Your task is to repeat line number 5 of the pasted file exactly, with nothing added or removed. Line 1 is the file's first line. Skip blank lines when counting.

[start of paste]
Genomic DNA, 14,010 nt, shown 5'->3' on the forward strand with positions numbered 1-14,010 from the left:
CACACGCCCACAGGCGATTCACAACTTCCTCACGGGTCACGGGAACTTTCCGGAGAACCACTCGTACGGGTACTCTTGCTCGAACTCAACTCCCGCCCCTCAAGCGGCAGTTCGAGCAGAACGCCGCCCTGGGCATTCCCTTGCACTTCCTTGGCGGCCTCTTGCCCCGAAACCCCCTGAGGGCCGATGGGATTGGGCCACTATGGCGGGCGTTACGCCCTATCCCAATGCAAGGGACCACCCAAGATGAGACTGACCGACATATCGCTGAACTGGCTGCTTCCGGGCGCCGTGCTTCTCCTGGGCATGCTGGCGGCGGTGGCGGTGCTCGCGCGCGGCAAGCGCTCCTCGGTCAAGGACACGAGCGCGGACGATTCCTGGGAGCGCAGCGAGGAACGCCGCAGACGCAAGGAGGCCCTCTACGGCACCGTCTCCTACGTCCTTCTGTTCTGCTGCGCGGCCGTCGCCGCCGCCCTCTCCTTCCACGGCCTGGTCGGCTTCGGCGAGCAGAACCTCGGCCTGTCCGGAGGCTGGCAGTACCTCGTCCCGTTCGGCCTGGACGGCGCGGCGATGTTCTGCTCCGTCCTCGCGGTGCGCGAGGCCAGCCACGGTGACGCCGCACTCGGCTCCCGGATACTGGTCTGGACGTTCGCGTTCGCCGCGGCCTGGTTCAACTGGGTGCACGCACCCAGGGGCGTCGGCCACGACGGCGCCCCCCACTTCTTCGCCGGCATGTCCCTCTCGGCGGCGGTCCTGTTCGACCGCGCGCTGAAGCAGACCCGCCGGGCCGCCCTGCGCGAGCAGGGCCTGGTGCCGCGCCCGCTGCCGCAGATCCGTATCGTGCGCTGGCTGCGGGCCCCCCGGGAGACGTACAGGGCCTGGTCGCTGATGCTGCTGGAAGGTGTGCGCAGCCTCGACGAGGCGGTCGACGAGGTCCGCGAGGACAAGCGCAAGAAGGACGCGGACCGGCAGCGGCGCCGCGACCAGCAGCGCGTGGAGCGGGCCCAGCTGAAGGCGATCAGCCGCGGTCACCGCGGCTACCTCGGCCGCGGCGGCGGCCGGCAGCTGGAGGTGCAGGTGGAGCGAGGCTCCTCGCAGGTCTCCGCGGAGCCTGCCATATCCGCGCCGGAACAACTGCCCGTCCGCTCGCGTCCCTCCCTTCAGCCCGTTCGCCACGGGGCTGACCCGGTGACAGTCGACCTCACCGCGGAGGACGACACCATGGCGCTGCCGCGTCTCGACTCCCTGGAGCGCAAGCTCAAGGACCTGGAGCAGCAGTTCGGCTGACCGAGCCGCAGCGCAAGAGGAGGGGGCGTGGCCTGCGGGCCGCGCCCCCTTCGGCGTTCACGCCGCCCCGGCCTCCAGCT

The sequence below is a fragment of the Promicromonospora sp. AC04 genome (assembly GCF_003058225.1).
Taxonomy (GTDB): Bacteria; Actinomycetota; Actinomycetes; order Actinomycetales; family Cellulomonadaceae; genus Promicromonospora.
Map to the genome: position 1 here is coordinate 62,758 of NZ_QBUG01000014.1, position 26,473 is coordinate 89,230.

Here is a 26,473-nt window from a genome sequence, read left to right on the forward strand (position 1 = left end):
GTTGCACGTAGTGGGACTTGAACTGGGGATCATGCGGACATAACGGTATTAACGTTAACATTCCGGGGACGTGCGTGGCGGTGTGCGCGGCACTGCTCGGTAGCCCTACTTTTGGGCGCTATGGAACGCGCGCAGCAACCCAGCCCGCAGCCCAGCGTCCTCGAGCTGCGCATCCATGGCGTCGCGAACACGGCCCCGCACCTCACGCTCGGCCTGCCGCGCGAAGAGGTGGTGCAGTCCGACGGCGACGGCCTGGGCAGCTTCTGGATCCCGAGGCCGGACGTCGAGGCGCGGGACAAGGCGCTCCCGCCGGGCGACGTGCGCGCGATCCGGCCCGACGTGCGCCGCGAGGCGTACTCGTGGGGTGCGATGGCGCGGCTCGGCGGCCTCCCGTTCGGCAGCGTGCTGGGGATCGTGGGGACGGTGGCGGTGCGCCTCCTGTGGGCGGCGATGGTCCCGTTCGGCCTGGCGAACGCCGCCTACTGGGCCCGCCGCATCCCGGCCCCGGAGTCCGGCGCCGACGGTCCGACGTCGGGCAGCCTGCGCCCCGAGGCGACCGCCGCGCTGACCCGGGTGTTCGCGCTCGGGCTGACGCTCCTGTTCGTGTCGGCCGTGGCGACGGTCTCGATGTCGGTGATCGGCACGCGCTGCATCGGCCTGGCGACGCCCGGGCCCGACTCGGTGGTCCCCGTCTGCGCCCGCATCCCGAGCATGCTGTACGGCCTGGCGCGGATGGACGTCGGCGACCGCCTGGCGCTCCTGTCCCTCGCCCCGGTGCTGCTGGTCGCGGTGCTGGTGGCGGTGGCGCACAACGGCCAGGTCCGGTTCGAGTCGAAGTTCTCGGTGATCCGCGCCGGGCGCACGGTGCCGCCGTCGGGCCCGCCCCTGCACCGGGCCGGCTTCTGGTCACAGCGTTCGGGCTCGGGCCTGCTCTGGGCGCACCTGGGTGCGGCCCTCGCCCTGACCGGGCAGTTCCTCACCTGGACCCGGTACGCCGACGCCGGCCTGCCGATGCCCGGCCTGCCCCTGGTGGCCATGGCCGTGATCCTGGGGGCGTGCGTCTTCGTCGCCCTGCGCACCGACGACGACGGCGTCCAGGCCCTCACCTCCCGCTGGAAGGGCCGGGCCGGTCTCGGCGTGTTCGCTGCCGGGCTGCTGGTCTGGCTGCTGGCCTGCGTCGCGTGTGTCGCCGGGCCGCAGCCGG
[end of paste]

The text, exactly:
Map to the genome: position 1 here is coordinate 62,758 of NZ_QBUG01000014.1, position 26,473 is coordinate 89,230.